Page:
Nerja – The Jewel in the Crown of the Costa Del Sol
Perched precariously on the edge of the Alboran Sea sits Nerja, jewel in the crown of the eastern Costa del Sol and part of the area known as the Axarquia. The Balcón de Europa area is the usual starting point for any visit to Nerja. Lined with shops and bars, the Balcn itself was the site of gun emplacements until 1812 when they were destroyed during the Peninsular War.
The sun has certainly shone on Nerja. Nerja has a fascinating and chequered history, commencing with the Romans. It has risen from a fairly impoverished fishing village to a thriving, bustling, cosmopolitan town in an incredibly short time. Since 1959 when the Nerja caves were “discovered”, foreigners have arrived in droves. Nerja’s history is not just because of the maze of caves and potholes leading from the caves at nearby Maro, which, it is said, stretch to Granada, but also because of the Moorish influence – they called it “Narixa” (meaning “abundant spring”) but also because of the earthquake which devastated the whole area in 1885. The ruler at the time, King Alonso XII, is said to have been fascinated by the area as have generations of people, both incomers and residents.
Although some areas of Nerja have been developed and urbanisations have sprung up offering both holiday homes and residences to the influx of mainly British expatriates, there is still a charm about the place. You can meander around the labyrinth of streets for hours, admiring the different architectures and styles of buildings. The Plaza de Espana with its spacious underground car park is a fairly new addition to the delights of Nerja and a great place to sit and relax, seconds away from the buzz of the Balcon area with the museum just around the corner.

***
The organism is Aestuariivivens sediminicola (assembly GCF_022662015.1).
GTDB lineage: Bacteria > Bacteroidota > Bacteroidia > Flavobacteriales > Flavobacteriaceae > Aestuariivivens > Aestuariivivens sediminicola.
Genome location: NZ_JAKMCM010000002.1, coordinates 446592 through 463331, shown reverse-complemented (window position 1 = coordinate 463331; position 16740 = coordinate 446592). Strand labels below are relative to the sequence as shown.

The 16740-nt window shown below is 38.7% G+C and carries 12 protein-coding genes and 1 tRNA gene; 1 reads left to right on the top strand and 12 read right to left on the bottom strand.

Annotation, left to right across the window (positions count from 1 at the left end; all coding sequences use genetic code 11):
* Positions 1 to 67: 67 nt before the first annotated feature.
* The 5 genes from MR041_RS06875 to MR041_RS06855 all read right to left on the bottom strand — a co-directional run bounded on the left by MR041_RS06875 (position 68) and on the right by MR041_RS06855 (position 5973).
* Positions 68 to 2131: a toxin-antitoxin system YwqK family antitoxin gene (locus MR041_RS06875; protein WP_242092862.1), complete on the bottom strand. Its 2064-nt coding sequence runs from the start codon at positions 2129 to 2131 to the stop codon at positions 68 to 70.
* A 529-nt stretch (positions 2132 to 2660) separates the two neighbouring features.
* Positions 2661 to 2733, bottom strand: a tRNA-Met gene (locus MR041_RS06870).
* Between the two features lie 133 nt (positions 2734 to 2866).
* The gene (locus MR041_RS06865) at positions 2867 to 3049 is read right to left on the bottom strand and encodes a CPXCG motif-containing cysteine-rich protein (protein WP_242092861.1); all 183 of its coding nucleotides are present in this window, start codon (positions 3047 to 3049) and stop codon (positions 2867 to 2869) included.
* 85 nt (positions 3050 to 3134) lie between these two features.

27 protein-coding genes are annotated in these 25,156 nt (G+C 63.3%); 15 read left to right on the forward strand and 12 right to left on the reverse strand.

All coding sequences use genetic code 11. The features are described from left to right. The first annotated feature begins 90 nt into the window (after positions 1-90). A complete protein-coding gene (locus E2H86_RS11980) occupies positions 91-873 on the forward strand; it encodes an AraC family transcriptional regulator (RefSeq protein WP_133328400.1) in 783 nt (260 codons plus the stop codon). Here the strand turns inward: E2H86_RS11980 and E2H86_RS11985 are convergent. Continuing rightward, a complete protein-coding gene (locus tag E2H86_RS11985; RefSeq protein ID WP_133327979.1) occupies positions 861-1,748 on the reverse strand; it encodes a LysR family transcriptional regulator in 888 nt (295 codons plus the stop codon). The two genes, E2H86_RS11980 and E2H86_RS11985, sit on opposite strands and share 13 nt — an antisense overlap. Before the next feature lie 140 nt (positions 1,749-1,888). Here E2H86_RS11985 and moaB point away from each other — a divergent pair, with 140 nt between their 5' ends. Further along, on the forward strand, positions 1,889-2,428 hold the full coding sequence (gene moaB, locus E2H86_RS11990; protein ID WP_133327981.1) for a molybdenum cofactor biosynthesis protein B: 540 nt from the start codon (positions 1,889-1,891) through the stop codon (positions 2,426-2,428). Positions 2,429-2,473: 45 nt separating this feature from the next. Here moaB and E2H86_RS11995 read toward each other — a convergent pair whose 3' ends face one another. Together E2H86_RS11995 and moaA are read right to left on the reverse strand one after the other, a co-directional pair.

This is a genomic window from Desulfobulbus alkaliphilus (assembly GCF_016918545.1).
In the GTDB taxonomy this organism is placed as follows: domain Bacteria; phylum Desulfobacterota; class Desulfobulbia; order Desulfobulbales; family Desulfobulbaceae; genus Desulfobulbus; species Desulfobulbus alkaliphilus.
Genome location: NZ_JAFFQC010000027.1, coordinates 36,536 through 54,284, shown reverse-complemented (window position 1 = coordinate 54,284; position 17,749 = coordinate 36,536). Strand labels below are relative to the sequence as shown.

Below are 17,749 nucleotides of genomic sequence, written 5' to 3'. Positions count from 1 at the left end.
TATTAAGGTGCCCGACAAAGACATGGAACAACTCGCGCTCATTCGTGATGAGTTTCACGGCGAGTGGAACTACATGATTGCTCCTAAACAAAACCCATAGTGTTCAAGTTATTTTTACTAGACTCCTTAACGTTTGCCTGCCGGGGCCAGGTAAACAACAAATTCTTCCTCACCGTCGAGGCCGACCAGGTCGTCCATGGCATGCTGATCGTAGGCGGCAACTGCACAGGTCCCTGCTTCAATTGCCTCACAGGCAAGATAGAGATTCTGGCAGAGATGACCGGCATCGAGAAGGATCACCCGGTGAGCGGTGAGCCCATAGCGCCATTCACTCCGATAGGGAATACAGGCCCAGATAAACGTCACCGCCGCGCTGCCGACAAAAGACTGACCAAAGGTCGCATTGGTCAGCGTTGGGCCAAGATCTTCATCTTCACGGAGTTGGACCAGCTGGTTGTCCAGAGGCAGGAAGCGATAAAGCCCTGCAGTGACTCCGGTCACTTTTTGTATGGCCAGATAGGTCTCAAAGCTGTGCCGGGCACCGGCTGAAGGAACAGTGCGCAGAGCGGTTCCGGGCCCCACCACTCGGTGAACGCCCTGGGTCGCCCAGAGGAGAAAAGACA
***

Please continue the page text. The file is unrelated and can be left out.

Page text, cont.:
Calle Prol Hernando de Carabeo leading east from the Balcon is a charming street, mainly pedestrianised so you can walk in comfort and admire the small town houses and larger villas. There are a couple of small balconies from where you can oversee the delights of the Carabeo beach, just one of the many small coves and bays which Nerja has to offer. The biggest beach is Burriana on the eastern edge of the town with its myriad of cafes, bars and restaurants. The visitor really is spoiled for choice.
Nerja is always full of flowers and plants. Be amazed by the way the local people have decorated the electricity cables slung across the street with climbing plants! This is not an accidental phenomenon!
Nerja is of course on the burgeoning Senda Litoral, a coastal route of over 180 kilometres launched by the Diputación de Malaga which aims to link all 14 coastal municipalities once it is complete. Nerja has long been a favourite destination for outdoor lovers. Right on the edge of the Sierras Almijaras and the Sierra Tejada, it is an ideal area for walkers and nature lovers. Sierra de Burno broods menacingly over Nerja but offering great opportunities for mountain biking, hiking and bird watching. The many bays are great for diving and snorkelling.
Visit Nerja …. you will not be disappointed!
Via Tina Irving ofwww.letsgosouth.co.uk